Mammogram. If you are 40 years of age or older, you will be referred to breast imaging experts for your annual mammogram. A mammogram may be recommended earlier if you have a family history of breast cancer.

Colonoscopy. Based on your age and other risk factors, your doctor may refer you to a gastroenterologist for a colonoscopy. This intestinal diagnostic tool is used to identify gastrointestinal cancer and other types of digestive disease.

Bone health. Screening for osteoporosis usually starts at age 65 but may be recommended sooner based on other health risks. Your doctor can discuss ways to maintain bone density and can refer you for bone density screening when needed.  

5. Hormone advice and support

Depending on the stage of life, hormone needs fluctuate for women. For example, young women often need hormone advice and support related to birth control and family planning. Women in perimenopause (the transitional period before menopause) and menopause need to understand what to expect during these life stages and how to manage symptoms. Your OB-GYN can provide tips on balancing hormones and prescribe supportive medication during these stages.

6. Testing for sexually transmitted diseases

STD screening is recommended for patients under age 25 or in other sexually high-risk groups. Since many patients do not show symptoms when they have an STD, routine screening is suggested.

7. Education and rapport building

“It’s important to help women understand their reproductive system and their menstrual cycle,” explains Burgin. “If I can help educate them on what’s normal and what’s not, they can be proactive in scheduling an appointment when there’s a problem.”

“The more patients can learn and understand during their visit, the more likely they are to trust you when they need help,” says Burgin.

Partnering with primary care

OB-GYNs like Burgin play an important role in their patients’ multidisciplinary care team.

“Many young women don’t have a primary care doctor,” notes Burgin. “So if we’re their only doctor, we make sure to check for other critical health factors based on the recommended guidelines. If we see something concerning, we’ll refer them to a primary care doctor or other specialist for further testing and treatment.”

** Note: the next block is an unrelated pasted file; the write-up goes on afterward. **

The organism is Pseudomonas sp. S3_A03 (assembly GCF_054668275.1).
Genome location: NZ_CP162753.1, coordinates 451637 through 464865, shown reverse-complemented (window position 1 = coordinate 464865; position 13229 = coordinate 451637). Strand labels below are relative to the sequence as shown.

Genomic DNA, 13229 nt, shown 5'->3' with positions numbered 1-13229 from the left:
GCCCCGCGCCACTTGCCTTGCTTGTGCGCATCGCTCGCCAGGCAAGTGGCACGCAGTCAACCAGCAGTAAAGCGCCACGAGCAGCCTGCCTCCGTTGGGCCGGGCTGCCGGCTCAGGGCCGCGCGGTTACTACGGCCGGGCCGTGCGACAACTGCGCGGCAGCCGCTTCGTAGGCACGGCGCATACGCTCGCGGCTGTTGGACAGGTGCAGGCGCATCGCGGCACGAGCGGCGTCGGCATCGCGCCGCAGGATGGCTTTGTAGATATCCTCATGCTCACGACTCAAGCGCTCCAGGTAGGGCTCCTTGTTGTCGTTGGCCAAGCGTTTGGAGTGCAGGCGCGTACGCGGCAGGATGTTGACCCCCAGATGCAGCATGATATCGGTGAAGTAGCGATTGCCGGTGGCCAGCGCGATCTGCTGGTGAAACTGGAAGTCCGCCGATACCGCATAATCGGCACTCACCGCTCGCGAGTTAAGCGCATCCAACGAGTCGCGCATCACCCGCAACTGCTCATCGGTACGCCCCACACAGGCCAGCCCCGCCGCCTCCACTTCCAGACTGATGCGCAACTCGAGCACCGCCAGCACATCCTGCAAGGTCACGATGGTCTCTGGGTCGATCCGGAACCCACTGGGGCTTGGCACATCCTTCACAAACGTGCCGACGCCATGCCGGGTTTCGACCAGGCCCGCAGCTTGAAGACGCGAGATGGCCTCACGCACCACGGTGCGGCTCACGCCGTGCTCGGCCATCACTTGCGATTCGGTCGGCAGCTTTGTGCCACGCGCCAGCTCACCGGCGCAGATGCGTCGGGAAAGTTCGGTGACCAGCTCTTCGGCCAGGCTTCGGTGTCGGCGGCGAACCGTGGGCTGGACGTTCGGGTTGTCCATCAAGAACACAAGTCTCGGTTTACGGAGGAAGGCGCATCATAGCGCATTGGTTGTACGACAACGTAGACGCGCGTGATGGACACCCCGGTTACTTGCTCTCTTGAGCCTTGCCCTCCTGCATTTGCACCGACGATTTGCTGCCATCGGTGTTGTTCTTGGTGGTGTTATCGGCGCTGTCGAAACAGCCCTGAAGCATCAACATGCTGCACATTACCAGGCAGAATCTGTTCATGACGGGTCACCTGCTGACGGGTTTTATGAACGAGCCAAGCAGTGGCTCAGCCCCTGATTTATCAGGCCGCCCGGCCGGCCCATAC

Burgin often sees patients before their scheduled annual primary care visit. When possible, she gets their bloodwork so their primary care doctor can review the results and prepare to make recommendations during their primary care visit.

Beware of misinformation

While social media groups (like Facebook mom groups) may be a good place to find OB-GYN referrals, it’s important to be careful about seeking medical advice on social media platforms.

“Don’t get your medical information from places like TikTok,” warns Burgin. “I’ve heard many patients quote so-called TikTok medical experts about birth control and sexual health. And it’s often full of misinformation and inaccuracies. If you have a question about your health, be sure to get the facts from your doctor.”

Find a doctor you trust

Women should be proactive in managing their reproductive and gynecologic health, says Burgin. The first step is establishing a relationship with an OB-GYN.

“If you have a doctor you know and trust, they’re going to be much better at catching problems early and preventing serious conditions,” Burgin notes. “This will help you live a longer, happier and healthier life.”

Schedule an appointment with your OB-GYN at least once a year for your annual exam. And be diligent about keeping any follow-up appointments.

Burgin says it’s an honor to play such a pivotal role in women’s health care. “Every day, we’re making a difference in the lives of women, which makes all the time and effort worth it,” she says. “By seeing these women regularly and proactively managing their conditions, we’re helping to prevent disease and save lives.”

Burgin is currently accepting new patients at Atrium Health Wake Forest Baptist Obstetrics and Gynecology Quaker Lane. To learn more about OB-GYN care at Atrium Health Wake Forest Baptist or to find an OB-GYN, visit Atrium Health Wake Forest Baptist Women’s Health.